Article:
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Dip-slip faults Goal: To interpret dip-slip faults on seismic sections and to build on your interpretations to understand normal-fault and thrust-fault.

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Presentation on theme: "Dip-slip faults Goal: To interpret dip-slip faults on seismic sections and to build on your interpretations to understand normal-fault and thrust-fault."— Presentation transcript:

1 Dip-slip faults Goal: To interpret dip-slip faults on seismic sections and to build on your interpretations to understand normal-fault and thrust-fault systems.

2 Part-I: Normal-fault systems Seismic-reflection profile of a large normal fault

3 Seismic-reflection profiles The squiggly lines on these profiles are reflectors –Recorded by sound waves reflected off of density contrasts (geologic contacts) –Represent different rock layers. Seismic reflection profile = sound-based impressionist picture of earth. Number-one tool in oil-and-gas exploration

4 Interpreting the profile Look for offsets and truncations of layers Concentrate on finding the large fault first

5 To interpret the profile: 1.The messy looking part of the profile is likely where the faults are. 2.Start at right-hand side and pick some prominent reflectors (heavy lines) 3.Follow reflectors to the left; look for truncations and/or offsets. 4.Connect truncations and/or offsets together to outline a fault trace. 5.If fault is large enough and at sufficiently low angle, it may form a reflector or a series of discontinuous reflectors.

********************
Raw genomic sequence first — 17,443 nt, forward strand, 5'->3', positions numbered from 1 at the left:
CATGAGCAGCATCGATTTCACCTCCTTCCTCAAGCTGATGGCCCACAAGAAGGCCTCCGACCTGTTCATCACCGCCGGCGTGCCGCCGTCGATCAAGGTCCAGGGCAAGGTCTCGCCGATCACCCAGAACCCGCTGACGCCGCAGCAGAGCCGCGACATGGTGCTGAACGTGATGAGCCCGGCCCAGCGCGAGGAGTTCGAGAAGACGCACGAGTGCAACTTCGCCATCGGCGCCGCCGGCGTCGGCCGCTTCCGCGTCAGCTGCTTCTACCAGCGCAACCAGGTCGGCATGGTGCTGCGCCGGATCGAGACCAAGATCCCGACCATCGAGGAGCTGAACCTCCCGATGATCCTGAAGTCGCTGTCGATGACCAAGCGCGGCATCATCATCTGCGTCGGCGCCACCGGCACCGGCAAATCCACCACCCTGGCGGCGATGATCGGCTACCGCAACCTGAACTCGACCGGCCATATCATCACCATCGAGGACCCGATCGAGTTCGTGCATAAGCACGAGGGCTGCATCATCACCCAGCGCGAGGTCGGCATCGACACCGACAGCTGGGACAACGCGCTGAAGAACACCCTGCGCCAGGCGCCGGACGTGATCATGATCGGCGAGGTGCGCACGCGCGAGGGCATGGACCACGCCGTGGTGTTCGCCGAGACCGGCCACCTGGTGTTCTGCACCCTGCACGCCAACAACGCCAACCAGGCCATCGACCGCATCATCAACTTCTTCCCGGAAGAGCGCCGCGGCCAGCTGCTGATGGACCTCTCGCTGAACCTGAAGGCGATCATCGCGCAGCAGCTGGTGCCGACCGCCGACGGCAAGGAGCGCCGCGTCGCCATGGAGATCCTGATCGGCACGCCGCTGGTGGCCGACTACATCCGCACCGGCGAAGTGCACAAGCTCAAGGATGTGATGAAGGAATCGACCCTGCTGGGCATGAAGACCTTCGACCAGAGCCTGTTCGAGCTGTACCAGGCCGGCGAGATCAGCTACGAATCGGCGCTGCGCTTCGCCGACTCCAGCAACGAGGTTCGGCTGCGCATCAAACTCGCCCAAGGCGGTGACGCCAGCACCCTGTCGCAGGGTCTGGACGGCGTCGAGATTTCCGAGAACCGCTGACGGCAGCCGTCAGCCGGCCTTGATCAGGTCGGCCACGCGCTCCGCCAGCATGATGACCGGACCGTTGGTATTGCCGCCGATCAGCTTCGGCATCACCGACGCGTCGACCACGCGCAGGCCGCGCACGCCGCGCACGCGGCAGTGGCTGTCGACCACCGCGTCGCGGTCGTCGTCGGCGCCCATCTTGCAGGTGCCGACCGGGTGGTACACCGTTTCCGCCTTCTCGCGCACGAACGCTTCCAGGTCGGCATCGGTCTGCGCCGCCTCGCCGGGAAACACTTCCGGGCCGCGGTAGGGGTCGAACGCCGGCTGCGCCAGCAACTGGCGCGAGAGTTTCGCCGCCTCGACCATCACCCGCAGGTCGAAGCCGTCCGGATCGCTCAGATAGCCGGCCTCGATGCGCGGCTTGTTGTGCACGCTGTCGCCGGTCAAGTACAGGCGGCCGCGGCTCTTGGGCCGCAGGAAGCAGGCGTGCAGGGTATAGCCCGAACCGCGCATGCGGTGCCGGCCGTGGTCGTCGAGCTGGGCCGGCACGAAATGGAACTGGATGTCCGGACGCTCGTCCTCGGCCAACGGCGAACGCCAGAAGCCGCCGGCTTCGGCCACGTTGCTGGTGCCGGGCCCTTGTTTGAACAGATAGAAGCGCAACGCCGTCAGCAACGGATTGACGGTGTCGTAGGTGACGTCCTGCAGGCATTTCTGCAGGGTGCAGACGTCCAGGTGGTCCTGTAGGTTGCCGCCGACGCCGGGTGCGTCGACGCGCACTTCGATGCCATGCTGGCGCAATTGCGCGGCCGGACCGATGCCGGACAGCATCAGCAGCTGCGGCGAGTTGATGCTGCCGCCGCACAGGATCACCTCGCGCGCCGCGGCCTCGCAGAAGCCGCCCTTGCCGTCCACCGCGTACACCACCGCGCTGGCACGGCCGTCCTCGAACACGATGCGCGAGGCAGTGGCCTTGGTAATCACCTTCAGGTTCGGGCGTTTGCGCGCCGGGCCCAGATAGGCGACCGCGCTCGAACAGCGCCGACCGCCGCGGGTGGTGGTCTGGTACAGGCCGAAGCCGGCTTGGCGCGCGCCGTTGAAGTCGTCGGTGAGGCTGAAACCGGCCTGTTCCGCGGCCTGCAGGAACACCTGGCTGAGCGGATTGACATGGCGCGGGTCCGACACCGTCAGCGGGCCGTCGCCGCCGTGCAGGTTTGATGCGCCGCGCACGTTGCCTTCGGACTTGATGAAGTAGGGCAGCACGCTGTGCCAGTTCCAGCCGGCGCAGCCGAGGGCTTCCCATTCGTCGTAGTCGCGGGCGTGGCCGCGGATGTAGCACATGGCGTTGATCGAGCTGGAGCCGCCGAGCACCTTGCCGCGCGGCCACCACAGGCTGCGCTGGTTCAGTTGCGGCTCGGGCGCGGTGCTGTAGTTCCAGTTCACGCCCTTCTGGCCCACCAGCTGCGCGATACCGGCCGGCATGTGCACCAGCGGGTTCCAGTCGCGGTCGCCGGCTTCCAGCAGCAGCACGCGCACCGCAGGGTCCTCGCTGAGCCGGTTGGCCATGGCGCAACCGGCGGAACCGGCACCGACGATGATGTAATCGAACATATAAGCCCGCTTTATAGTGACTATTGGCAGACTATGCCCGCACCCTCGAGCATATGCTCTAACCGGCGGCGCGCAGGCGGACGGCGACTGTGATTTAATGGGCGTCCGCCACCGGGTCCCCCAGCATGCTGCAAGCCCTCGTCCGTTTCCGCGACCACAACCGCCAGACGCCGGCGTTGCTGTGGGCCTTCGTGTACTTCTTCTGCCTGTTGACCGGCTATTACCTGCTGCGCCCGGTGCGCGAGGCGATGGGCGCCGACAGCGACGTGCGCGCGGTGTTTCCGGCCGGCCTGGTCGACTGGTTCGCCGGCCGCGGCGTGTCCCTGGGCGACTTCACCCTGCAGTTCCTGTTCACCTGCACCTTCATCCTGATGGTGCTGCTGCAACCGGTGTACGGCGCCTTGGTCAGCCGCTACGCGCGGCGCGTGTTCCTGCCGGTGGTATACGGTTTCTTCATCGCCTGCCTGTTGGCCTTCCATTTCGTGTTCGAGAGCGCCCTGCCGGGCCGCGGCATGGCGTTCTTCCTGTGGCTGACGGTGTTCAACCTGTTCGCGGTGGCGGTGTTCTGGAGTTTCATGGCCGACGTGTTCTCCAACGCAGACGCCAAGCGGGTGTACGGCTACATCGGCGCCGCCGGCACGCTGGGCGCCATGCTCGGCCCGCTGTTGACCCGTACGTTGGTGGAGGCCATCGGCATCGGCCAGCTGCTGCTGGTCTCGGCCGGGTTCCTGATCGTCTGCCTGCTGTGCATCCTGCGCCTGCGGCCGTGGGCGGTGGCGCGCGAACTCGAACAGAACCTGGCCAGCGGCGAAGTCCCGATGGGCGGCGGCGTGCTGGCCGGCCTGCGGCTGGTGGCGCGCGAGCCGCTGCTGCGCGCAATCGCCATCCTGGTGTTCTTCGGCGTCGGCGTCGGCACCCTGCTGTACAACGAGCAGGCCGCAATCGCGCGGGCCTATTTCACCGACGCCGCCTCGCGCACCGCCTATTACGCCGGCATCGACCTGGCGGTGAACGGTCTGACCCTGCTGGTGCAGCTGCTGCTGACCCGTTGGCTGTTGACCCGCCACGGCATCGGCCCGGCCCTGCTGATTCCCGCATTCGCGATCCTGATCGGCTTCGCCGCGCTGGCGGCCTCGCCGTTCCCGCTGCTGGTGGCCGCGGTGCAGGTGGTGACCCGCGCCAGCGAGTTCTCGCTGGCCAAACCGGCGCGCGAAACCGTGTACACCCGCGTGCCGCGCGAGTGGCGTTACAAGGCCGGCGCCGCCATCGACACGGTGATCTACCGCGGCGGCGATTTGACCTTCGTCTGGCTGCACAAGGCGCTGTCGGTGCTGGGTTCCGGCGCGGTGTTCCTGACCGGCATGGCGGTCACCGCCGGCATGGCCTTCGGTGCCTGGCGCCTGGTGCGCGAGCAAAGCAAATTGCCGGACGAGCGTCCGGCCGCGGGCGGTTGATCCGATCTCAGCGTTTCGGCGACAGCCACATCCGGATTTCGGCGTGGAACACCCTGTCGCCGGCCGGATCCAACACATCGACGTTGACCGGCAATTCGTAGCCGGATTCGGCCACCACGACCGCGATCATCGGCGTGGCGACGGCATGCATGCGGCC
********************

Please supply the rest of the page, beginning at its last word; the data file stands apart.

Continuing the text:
6 Basic interpretation

7 What do you notice about: a.The orientations of sedimentary layers approaching the large normal fault? b.The thickness of beds approaching the large normal fault? c.The down-dip geometry of the large normal fault?

8 Different normal-fault styles

9 Symmetric and asymmetric normal- fault systems Rotational Nonrotational

10 Watch Allmendinger’s movie Growth strata Growth strata: Sed rocks deposited during faulting. Thickest next to fault

11 What do normal-fault systems really look like? The Tetons are a rotated fault block

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14 Part-II: Thrust-fault systems Seismic-reflection profile of a thrust fault

15 To interpret the profile: 1.Start at the sides and pick prominent reflectors 2.Follow reflectors towards the middle, looking for truncations and/or offsets. 3.Match up similar reflectors on either side of truncations/offsets. 4.Connect these together truncations/offsets to outline a fault trace. 5.Fault may form a reflector or a series of discontinuous reflectors. 6.This fault will sole into a basal detachment surface.

16 Basic interpretation

17 What do you notice about: a.Any systematic changes in fault dip b.The orientations of layers approaching the thrust fault

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19 Ramp: Dipping segment of the fault. Fault cuts up section Flat: Subhorizontal segment of the fault. Fault follows beds. Ramp Flat

20 Frontal ramp: 90° to transport direction Lateral ramp: parallel with transport direction Oblique ramp: oblique to transport direction

21 Fault-related folds Fold due to faulting

22 Ramp anticlines

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24 Fault-propagation folds Steeply dipping overturned limb Moderately dipping limb

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26 Dissected thrust belts Window: Hole eroded through hanging wall of a thrust fault that exposes footwall rocks Klippe: Isolated remnant of thrust sheet. Typically topographic highs

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